At this point the alarum bells are ringing. Better take the book off the library shelves. Are the uncle and aunt quite mad? What if the Wild Man is a paedophile and all along has been grooming the children? Didn’t he remove their clothes when they got wet and give them a blanket while the clothes dried? And to send off the boy alone, for the night, without a police check. And where is Benjy’s high viz jacket? Where his hand sanitiser? Where the risk assessment? Where the cell phone with the app which allows the adults to trace his whereabouts, even listen in to what’s going on? Blyton’s innocence and naivety is ridiculous. What is she teaching the reader?

Or is it? What if we’ve imposed and continue to impose, a paranoia on social relations which mirrors commodification, which mirrors the alienation of the spectacle, that pollutes child care and leads to abuse, to domestic violence, to shootings, to the degradation of life? What if this paranoia is at the core of identity politics, so that every advance is inevitably undermined?

Hard questions. Too hard for Cherry Farm. Anyway, the night went well. The Wild Man enjoyed the cake. After some interaction with a fox, they went to sleep. Benjy got a pet squirrel to take home. He didn’t get lost, nor was he run over by a truck.

Maybe we can leave the book on the library shelf?

Visiting Walden once more

Unable to face delving through the density of genre crap – romance, crime, celebrity, war, new age- that now makes up the local library collection (and it’s not unique in this – try any provincial library), I was about to stumble out when I spied a new edition of Thoreau’s Walden, that classic tale of the mid 19th century American ecologist who lived in Connecticut and went bush for a couple of years, building himself a small house in the forest by Walden Pond and leading a reclusive life. He spent his days observing the weather, the flora and fauna and the seasonal changes on an intimate level and writing about the experience in a unique way, using it as a means to comment critically on the industrial and commercial milieu of mid 19th century capitalism – the growing commodification, the alienation of man from his work and the meaninglessness of the routine social life.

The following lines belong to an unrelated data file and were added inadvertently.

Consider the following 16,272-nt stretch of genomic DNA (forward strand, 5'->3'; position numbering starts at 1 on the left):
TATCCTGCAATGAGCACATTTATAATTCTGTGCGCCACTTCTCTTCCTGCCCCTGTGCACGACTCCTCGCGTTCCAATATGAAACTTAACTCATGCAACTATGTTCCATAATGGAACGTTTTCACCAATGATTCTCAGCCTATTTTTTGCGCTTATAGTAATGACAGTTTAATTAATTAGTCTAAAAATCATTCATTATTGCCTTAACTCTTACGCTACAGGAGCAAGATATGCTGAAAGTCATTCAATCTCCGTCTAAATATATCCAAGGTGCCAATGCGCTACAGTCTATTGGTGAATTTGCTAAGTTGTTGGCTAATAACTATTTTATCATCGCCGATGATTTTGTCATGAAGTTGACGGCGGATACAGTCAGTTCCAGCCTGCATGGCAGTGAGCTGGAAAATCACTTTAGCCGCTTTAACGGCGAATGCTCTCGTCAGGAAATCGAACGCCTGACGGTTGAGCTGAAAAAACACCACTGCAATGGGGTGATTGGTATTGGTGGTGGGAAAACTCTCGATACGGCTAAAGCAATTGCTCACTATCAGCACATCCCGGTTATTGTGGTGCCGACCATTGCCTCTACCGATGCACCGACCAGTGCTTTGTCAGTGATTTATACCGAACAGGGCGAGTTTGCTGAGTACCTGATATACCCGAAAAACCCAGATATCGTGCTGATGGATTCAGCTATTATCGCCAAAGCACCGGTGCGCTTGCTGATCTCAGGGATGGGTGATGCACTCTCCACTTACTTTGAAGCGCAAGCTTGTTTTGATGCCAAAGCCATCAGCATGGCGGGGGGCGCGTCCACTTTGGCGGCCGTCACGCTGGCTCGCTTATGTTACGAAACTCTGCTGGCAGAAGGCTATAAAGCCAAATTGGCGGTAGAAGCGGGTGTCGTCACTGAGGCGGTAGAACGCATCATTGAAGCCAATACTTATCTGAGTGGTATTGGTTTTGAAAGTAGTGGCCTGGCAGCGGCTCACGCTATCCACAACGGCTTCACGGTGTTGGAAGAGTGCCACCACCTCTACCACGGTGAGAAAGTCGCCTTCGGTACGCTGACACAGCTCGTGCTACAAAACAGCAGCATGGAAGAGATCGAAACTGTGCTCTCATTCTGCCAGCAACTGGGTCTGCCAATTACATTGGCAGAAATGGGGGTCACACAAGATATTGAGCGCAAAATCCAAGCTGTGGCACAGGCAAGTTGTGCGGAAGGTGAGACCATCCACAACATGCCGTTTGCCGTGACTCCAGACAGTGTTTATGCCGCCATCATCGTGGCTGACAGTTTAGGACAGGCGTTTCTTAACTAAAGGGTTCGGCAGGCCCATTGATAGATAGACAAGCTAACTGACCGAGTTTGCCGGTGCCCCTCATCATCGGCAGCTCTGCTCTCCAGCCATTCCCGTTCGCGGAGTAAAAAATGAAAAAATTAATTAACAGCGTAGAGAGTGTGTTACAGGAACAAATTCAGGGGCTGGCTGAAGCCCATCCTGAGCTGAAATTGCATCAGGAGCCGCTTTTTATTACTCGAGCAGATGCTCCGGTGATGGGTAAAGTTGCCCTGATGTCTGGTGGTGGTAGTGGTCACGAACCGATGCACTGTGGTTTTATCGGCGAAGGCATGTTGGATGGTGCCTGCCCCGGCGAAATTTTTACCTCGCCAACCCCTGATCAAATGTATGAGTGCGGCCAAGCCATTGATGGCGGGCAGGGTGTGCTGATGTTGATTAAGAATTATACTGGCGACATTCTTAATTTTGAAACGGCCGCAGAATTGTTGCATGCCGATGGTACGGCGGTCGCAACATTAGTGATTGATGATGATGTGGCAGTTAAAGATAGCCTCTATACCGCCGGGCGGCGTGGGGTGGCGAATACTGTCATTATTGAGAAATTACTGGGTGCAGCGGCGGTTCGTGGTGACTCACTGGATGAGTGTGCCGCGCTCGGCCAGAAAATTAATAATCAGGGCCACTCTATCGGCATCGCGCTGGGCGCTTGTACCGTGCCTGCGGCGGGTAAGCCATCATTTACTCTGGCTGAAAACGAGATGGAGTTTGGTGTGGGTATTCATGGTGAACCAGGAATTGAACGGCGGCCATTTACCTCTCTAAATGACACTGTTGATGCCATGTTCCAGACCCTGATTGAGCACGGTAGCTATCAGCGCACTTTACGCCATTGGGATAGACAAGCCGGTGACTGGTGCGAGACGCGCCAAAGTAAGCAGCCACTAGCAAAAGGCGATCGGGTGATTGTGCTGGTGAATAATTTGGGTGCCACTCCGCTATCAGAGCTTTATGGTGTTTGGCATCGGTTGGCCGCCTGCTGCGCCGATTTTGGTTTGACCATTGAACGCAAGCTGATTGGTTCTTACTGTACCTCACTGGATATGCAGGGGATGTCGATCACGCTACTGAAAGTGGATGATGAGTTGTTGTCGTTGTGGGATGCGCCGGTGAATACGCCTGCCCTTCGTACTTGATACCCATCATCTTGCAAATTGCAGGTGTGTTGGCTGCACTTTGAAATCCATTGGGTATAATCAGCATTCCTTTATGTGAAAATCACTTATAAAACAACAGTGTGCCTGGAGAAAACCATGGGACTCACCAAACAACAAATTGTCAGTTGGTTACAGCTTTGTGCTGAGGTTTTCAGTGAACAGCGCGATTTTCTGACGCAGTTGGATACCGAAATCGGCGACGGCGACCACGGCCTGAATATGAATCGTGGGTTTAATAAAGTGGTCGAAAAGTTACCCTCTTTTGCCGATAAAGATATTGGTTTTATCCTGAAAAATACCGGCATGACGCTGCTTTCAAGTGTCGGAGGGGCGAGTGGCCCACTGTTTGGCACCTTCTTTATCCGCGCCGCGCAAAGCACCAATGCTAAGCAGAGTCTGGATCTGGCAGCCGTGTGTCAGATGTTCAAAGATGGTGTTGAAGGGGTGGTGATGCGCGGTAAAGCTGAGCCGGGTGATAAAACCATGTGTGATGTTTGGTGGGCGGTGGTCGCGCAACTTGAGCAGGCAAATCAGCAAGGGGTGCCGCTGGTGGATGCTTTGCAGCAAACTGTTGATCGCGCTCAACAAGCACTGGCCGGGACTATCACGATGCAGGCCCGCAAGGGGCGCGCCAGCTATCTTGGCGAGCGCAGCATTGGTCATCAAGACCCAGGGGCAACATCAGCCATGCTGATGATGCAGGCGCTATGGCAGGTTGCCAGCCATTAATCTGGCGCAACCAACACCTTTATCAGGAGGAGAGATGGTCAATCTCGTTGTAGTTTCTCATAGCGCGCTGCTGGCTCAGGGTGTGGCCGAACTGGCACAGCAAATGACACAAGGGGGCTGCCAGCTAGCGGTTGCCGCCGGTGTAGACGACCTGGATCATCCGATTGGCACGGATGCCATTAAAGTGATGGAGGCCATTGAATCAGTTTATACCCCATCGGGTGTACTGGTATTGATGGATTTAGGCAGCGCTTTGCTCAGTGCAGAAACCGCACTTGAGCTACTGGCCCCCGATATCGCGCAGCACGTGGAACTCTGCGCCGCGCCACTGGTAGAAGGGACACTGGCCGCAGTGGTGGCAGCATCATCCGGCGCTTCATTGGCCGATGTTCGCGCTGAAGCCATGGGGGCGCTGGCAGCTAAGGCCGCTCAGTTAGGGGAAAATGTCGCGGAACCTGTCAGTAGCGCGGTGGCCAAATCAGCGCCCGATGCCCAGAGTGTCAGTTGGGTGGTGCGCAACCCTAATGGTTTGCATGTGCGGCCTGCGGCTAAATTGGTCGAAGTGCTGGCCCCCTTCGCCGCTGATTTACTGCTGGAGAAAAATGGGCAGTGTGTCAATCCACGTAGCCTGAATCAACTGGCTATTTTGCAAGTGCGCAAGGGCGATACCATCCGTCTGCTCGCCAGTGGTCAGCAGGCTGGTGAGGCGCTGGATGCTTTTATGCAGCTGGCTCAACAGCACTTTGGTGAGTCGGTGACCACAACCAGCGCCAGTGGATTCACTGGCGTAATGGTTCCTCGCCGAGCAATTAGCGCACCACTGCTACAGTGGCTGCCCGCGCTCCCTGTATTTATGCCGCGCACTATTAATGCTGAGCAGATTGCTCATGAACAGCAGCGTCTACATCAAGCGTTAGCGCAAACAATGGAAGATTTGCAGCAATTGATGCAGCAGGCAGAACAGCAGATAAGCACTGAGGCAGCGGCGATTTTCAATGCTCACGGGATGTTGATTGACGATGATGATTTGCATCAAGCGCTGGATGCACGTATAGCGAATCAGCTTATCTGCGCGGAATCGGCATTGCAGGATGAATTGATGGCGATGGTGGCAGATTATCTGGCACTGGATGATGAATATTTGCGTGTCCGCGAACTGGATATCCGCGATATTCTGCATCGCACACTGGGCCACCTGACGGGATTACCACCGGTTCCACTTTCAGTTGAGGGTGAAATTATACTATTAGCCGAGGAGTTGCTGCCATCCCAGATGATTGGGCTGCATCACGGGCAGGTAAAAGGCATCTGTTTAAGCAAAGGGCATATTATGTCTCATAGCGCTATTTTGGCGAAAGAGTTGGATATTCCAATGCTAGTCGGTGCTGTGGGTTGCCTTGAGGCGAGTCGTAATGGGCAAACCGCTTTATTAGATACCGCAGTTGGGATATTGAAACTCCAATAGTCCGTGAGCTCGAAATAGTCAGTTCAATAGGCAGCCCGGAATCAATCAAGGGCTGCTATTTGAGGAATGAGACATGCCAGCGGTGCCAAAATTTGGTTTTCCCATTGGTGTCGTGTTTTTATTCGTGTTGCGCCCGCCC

He touches on Native American culture, theosophy, on yoga, on anarchism (he was later to write a highly influential tract on civil disobedience) and Thoreau, of course, anticipated the modern ecologist (deep or shallow), who sees that the only solution to man’s current dilemmas lies in us becoming once more, obedient to natural rhythms.

Reading Walden I was particularly struck by the following: That tasks in touch with the natural world have their own rhythms – they simply are, one just does e.g. in making and placing shingles; in hoeing two acres by hand; in collecting nuts for winter… It seems an essential lesson in this time- driven world (have to get this done by five o’clock sort of thing).

His lack of preciousness. Much of the forest around Walden was second growth, the train could be heard, men came to cut ice… there is no pretense that this is ‘untamed natural wilderness’, to quote the current West Coast brand which achieves the surreal in three words. This other life goes on, he has a dialogue with it and will one day return to it (he took over his father’s pencil making factory).

Finally, he is not an extremist, is content to relate to this patch of ground. In this age of increasingly frenetic travel to see new sights he suggests we get to know our own backyard, heal it if necessary, adapt to its seasons and learn respect. This resonates  for me as each afternoon I walk the dogs down to the creek and see the small changes, the ducks coming and going, the blackberry growing each year…